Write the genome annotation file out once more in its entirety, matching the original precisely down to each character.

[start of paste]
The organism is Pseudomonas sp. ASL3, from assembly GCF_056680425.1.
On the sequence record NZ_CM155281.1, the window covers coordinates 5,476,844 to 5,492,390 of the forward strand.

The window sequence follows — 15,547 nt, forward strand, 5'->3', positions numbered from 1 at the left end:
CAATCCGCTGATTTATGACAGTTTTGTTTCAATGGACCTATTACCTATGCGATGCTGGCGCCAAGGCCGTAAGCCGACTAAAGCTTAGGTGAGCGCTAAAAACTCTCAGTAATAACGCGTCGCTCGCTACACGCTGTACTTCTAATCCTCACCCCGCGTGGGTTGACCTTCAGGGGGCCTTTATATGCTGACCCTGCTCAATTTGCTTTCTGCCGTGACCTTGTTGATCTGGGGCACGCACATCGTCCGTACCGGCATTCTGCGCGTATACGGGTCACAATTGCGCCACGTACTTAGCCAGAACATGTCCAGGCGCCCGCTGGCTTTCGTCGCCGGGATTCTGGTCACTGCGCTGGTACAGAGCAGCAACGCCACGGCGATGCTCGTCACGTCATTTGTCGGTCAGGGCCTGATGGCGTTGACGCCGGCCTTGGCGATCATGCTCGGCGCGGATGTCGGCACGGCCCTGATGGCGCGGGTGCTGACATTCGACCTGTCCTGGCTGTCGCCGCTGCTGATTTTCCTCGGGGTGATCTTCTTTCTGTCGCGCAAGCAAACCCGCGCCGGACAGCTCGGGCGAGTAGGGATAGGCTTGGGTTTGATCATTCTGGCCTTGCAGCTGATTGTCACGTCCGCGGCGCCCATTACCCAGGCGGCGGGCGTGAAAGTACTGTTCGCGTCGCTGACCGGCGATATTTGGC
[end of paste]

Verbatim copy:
The organism is Pseudomonas sp. ASL3, from assembly GCF_056680425.1.
On the sequence record NZ_CM155281.1, the window covers coordinates 5,476,844 to 5,492,390 of the forward strand.

The window sequence follows — 15,547 nt, forward strand, 5'->3', positions numbered from 1 at the left end:
CAATCCGCTGATTTATGACAGTTTTGTTTCAATGGACCTATTACCTATGCGATGCTGGCGCCAAGGCCGTAAGCCGACTAAAGCTTAGGTGAGCGCTAAAAACTCTCAGTAATAACGCGTCGCTCGCTACACGCTGTACTTCTAATCCTCACCCCGCGTGGGTTGACCTTCAGGGGGCCTTTATATGCTGACCCTGCTCAATTTGCTTTCTGCCGTGACCTTGTTGATCTGGGGCACGCACATCGTCCGTACCGGCATTCTGCGCGTATACGGGTCACAATTGCGCCACGTACTTAGCCAGAACATGTCCAGGCGCCCGCTGGCTTTCGTCGCCGGGATTCTGGTCACTGCGCTGGTACAGAGCAGCAACGCCACGGCGATGCTCGTCACGTCATTTGTCGGTCAGGGCCTGATGGCGTTGACGCCGGCCTTGGCGATCATGCTCGGCGCGGATGTCGGCACGGCCCTGATGGCGCGGGTGCTGACATTCGACCTGTCCTGGCTGTCGCCGCTGCTGATTTTCCTCGGGGTGATCTTCTTTCTGTCGCGCAAGCAAACCCGCGCCGGACAGCTCGGGCGAGTAGGGATAGGCTTGGGTTTGATCATTCTGGCCTTGCAGCTGATTGTCACGTCCGCGGCGCCCATTACCCAGGCGGCGGGCGTGAAAGTACTGTTCGCGTCGCTGACCGGCGATATTTGGC